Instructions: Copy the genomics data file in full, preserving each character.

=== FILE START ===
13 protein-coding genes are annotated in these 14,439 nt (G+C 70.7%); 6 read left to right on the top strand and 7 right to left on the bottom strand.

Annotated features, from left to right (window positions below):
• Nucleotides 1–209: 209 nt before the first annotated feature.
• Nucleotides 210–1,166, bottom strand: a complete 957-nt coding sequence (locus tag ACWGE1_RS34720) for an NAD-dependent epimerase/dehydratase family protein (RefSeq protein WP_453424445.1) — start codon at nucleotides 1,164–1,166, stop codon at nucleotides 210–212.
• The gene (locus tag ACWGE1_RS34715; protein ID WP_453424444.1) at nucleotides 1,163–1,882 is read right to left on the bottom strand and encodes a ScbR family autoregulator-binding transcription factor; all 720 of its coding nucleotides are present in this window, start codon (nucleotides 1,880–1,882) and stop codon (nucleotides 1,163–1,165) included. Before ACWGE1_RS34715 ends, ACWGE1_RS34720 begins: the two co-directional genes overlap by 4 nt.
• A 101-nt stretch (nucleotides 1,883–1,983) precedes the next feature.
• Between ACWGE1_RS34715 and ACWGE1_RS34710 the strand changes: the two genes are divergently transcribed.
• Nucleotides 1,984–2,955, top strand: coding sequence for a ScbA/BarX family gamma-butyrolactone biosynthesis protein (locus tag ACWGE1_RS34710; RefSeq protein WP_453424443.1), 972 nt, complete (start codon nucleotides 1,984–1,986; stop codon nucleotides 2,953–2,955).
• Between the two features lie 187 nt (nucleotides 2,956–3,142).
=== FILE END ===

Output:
13 protein-coding genes are annotated in these 14,439 nt (G+C 70.7%); 6 read left to right on the top strand and 7 right to left on the bottom strand.

Annotated features, from left to right (window positions below):
• Nucleotides 1–209: 209 nt before the first annotated feature.
• Nucleotides 210–1,166, bottom strand: a complete 957-nt coding sequence (locus tag ACWGE1_RS34720) for an NAD-dependent epimerase/dehydratase family protein (RefSeq protein WP_453424445.1) — start codon at nucleotides 1,164–1,166, stop codon at nucleotides 210–212.
• The gene (locus tag ACWGE1_RS34715; protein ID WP_453424444.1) at nucleotides 1,163–1,882 is read right to left on the bottom strand and encodes a ScbR family autoregulator-binding transcription factor; all 720 of its coding nucleotides are present in this window, start codon (nucleotides 1,880–1,882) and stop codon (nucleotides 1,163–1,165) included. Before ACWGE1_RS34715 ends, ACWGE1_RS34720 begins: the two co-directional genes overlap by 4 nt.
• A 101-nt stretch (nucleotides 1,883–1,983) precedes the next feature.
• Between ACWGE1_RS34715 and ACWGE1_RS34710 the strand changes: the two genes are divergently transcribed.
• Nucleotides 1,984–2,955, top strand: coding sequence for a ScbA/BarX family gamma-butyrolactone biosynthesis protein (locus tag ACWGE1_RS34710; RefSeq protein WP_453424443.1), 972 nt, complete (start codon nucleotides 1,984–1,986; stop codon nucleotides 2,953–2,955).
• Between the two features lie 187 nt (nucleotides 2,956–3,142).